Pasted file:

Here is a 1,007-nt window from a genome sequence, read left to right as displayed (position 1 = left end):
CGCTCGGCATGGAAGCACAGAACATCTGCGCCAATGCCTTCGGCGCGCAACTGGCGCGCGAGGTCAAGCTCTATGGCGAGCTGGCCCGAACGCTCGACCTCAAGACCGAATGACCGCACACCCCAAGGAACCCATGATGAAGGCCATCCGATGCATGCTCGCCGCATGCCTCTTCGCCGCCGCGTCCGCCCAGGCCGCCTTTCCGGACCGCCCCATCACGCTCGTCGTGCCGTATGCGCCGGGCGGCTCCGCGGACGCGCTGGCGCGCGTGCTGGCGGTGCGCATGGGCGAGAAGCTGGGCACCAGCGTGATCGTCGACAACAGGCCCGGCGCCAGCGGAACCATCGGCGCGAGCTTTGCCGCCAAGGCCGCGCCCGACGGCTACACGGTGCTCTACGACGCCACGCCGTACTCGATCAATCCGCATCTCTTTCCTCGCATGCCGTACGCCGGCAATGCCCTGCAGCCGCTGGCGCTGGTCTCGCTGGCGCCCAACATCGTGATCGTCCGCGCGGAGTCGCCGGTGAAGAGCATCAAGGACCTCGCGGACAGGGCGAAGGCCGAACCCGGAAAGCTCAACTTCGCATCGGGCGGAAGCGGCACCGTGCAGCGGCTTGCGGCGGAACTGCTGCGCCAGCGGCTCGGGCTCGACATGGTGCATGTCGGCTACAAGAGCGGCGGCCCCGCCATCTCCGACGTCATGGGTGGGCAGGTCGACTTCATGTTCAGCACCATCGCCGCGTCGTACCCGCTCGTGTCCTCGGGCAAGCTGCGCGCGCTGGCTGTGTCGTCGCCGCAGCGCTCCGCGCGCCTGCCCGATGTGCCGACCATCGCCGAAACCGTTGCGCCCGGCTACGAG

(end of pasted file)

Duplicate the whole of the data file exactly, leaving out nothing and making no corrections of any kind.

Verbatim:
Here is a 1,007-nt window from a genome sequence, read left to right as displayed (position 1 = left end):
CGCTCGGCATGGAAGCACAGAACATCTGCGCCAATGCCTTCGGCGCGCAACTGGCGCGCGAGGTCAAGCTCTATGGCGAGCTGGCCCGAACGCTCGACCTCAAGACCGAATGACCGCACACCCCAAGGAACCCATGATGAAGGCCATCCGATGCATGCTCGCCGCATGCCTCTTCGCCGCCGCGTCCGCCCAGGCCGCCTTTCCGGACCGCCCCATCACGCTCGTCGTGCCGTATGCGCCGGGCGGCTCCGCGGACGCGCTGGCGCGCGTGCTGGCGGTGCGCATGGGCGAGAAGCTGGGCACCAGCGTGATCGTCGACAACAGGCCCGGCGCCAGCGGAACCATCGGCGCGAGCTTTGCCGCCAAGGCCGCGCCCGACGGCTACACGGTGCTCTACGACGCCACGCCGTACTCGATCAATCCGCATCTCTTTCCTCGCATGCCGTACGCCGGCAATGCCCTGCAGCCGCTGGCGCTGGTCTCGCTGGCGCCCAACATCGTGATCGTCCGCGCGGAGTCGCCGGTGAAGAGCATCAAGGACCTCGCGGACAGGGCGAAGGCCGAACCCGGAAAGCTCAACTTCGCATCGGGCGGAAGCGGCACCGTGCAGCGGCTTGCGGCGGAACTGCTGCGCCAGCGGCTCGGGCTCGACATGGTGCATGTCGGCTACAAGAGCGGCGGCCCCGCCATCTCCGACGTCATGGGTGGGCAGGTCGACTTCATGTTCAGCACCATCGCCGCGTCGTACCCGCTCGTGTCCTCGGGCAAGCTGCGCGCGCTGGCTGTGTCGTCGCCGCAGCGCTCCGCGCGCCTGCCCGATGTGCCGACCATCGCCGAAACCGTTGCGCCCGGCTACGAG